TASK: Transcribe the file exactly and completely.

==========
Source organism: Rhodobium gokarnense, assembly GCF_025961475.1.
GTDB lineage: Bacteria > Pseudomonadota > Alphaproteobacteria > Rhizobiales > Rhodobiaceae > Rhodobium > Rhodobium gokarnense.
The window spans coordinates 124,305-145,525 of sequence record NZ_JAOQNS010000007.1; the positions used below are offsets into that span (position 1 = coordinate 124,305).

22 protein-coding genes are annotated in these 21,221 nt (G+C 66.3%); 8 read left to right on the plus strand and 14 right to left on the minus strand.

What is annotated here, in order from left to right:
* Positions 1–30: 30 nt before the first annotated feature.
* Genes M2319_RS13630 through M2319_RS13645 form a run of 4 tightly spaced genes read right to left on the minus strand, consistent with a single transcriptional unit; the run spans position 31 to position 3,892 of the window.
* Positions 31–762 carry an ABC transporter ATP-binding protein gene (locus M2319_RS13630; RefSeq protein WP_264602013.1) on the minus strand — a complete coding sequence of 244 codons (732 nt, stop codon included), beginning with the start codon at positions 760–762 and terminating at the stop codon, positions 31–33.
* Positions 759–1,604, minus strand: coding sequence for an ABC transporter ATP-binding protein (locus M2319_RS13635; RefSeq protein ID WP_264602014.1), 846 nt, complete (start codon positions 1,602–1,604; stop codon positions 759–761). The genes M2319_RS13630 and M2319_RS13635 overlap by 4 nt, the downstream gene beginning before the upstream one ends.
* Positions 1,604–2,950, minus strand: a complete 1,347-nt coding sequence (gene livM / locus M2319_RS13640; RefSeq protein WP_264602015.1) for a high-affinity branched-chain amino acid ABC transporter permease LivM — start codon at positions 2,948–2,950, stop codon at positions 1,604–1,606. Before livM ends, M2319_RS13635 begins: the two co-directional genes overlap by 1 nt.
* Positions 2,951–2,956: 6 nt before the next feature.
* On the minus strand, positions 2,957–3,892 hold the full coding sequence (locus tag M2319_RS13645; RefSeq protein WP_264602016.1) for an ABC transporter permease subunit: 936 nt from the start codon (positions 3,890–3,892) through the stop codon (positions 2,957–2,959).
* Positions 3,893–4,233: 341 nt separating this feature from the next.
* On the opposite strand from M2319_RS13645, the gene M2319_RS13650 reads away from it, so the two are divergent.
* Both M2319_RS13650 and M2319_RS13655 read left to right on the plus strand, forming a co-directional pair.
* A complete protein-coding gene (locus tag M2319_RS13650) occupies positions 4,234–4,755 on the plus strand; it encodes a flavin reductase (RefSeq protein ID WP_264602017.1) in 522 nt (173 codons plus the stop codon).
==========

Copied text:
Source organism: Rhodobium gokarnense, assembly GCF_025961475.1.
GTDB lineage: Bacteria > Pseudomonadota > Alphaproteobacteria > Rhizobiales > Rhodobiaceae > Rhodobium > Rhodobium gokarnense.
The window spans coordinates 124,305-145,525 of sequence record NZ_JAOQNS010000007.1; the positions used below are offsets into that span (position 1 = coordinate 124,305).

22 protein-coding genes are annotated in these 21,221 nt (G+C 66.3%); 8 read left to right on the plus strand and 14 right to left on the minus strand.

What is annotated here, in order from left to right:
* Positions 1–30: 30 nt before the first annotated feature.
* Genes M2319_RS13630 through M2319_RS13645 form a run of 4 tightly spaced genes read right to left on the minus strand, consistent with a single transcriptional unit; the run spans position 31 to position 3,892 of the window.
* Positions 31–762 carry an ABC transporter ATP-binding protein gene (locus M2319_RS13630; RefSeq protein WP_264602013.1) on the minus strand — a complete coding sequence of 244 codons (732 nt, stop codon included), beginning with the start codon at positions 760–762 and terminating at the stop codon, positions 31–33.
* Positions 759–1,604, minus strand: coding sequence for an ABC transporter ATP-binding protein (locus M2319_RS13635; RefSeq protein ID WP_264602014.1), 846 nt, complete (start codon positions 1,602–1,604; stop codon positions 759–761). The genes M2319_RS13630 and M2319_RS13635 overlap by 4 nt, the downstream gene beginning before the upstream one ends.
* Positions 1,604–2,950, minus strand: a complete 1,347-nt coding sequence (gene livM / locus M2319_RS13640; RefSeq protein WP_264602015.1) for a high-affinity branched-chain amino acid ABC transporter permease LivM — start codon at positions 2,948–2,950, stop codon at positions 1,604–1,606. Before livM ends, M2319_RS13635 begins: the two co-directional genes overlap by 1 nt.
* Positions 2,951–2,956: 6 nt before the next feature.
* On the minus strand, positions 2,957–3,892 hold the full coding sequence (locus tag M2319_RS13645; RefSeq protein WP_264602016.1) for an ABC transporter permease subunit: 936 nt from the start codon (positions 3,890–3,892) through the stop codon (positions 2,957–2,959).
* Positions 3,893–4,233: 341 nt separating this feature from the next.
* On the opposite strand from M2319_RS13645, the gene M2319_RS13650 reads away from it, so the two are divergent.
* Both M2319_RS13650 and M2319_RS13655 read left to right on the plus strand, forming a co-directional pair.
* A complete protein-coding gene (locus tag M2319_RS13650) occupies positions 4,234–4,755 on the plus strand; it encodes a flavin reductase (RefSeq protein ID WP_264602017.1) in 522 nt (173 codons plus the stop codon).